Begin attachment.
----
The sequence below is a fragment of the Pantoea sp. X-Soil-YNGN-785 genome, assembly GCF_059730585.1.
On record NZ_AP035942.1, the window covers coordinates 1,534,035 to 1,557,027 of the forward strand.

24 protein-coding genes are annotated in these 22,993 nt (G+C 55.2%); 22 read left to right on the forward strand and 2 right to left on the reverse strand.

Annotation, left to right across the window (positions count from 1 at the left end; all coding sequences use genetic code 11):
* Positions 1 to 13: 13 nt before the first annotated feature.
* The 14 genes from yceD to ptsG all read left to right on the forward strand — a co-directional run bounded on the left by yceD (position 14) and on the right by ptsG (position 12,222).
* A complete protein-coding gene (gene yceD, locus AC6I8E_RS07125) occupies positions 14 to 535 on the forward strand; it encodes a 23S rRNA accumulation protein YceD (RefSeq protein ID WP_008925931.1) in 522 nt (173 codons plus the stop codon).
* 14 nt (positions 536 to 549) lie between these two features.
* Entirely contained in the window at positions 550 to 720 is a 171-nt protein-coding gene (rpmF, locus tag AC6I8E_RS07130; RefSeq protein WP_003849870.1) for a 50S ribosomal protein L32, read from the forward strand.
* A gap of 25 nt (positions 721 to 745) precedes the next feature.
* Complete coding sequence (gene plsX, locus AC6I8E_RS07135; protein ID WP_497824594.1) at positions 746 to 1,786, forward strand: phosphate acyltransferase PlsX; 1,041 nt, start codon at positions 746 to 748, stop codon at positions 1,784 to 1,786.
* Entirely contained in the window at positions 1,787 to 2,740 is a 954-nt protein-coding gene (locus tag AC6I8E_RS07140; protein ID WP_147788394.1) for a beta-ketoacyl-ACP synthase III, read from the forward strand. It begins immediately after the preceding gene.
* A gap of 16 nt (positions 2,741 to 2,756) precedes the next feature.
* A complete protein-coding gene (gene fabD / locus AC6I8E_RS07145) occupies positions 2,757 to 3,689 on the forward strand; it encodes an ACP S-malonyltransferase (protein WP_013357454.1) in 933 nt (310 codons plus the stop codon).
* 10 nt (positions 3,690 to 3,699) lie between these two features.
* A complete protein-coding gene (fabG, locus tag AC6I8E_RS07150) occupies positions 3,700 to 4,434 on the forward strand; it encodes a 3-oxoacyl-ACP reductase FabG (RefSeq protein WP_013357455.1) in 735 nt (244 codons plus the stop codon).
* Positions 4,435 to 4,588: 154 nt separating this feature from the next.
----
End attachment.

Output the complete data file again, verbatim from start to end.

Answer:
The sequence below is a fragment of the Pantoea sp. X-Soil-YNGN-785 genome, assembly GCF_059730585.1.
On record NZ_AP035942.1, the window covers coordinates 1,534,035 to 1,557,027 of the forward strand.

24 protein-coding genes are annotated in these 22,993 nt (G+C 55.2%); 22 read left to right on the forward strand and 2 right to left on the reverse strand.

Annotation, left to right across the window (positions count from 1 at the left end; all coding sequences use genetic code 11):
* Positions 1 to 13: 13 nt before the first annotated feature.
* The 14 genes from yceD to ptsG all read left to right on the forward strand — a co-directional run bounded on the left by yceD (position 14) and on the right by ptsG (position 12,222).
* A complete protein-coding gene (gene yceD, locus AC6I8E_RS07125) occupies positions 14 to 535 on the forward strand; it encodes a 23S rRNA accumulation protein YceD (RefSeq protein ID WP_008925931.1) in 522 nt (173 codons plus the stop codon).
* 14 nt (positions 536 to 549) lie between these two features.
* Entirely contained in the window at positions 550 to 720 is a 171-nt protein-coding gene (rpmF, locus tag AC6I8E_RS07130; RefSeq protein WP_003849870.1) for a 50S ribosomal protein L32, read from the forward strand.
* A gap of 25 nt (positions 721 to 745) precedes the next feature.
* Complete coding sequence (gene plsX, locus AC6I8E_RS07135; protein ID WP_497824594.1) at positions 746 to 1,786, forward strand: phosphate acyltransferase PlsX; 1,041 nt, start codon at positions 746 to 748, stop codon at positions 1,784 to 1,786.
* Entirely contained in the window at positions 1,787 to 2,740 is a 954-nt protein-coding gene (locus tag AC6I8E_RS07140; protein ID WP_147788394.1) for a beta-ketoacyl-ACP synthase III, read from the forward strand. It begins immediately after the preceding gene.
* A gap of 16 nt (positions 2,741 to 2,756) precedes the next feature.
* A complete protein-coding gene (gene fabD / locus AC6I8E_RS07145) occupies positions 2,757 to 3,689 on the forward strand; it encodes an ACP S-malonyltransferase (protein WP_013357454.1) in 933 nt (310 codons plus the stop codon).
* 10 nt (positions 3,690 to 3,699) lie between these two features.
* A complete protein-coding gene (fabG, locus tag AC6I8E_RS07150) occupies positions 3,700 to 4,434 on the forward strand; it encodes a 3-oxoacyl-ACP reductase FabG (RefSeq protein WP_013357455.1) in 735 nt (244 codons plus the stop codon).
* Positions 4,435 to 4,588: 154 nt separating this feature from the next.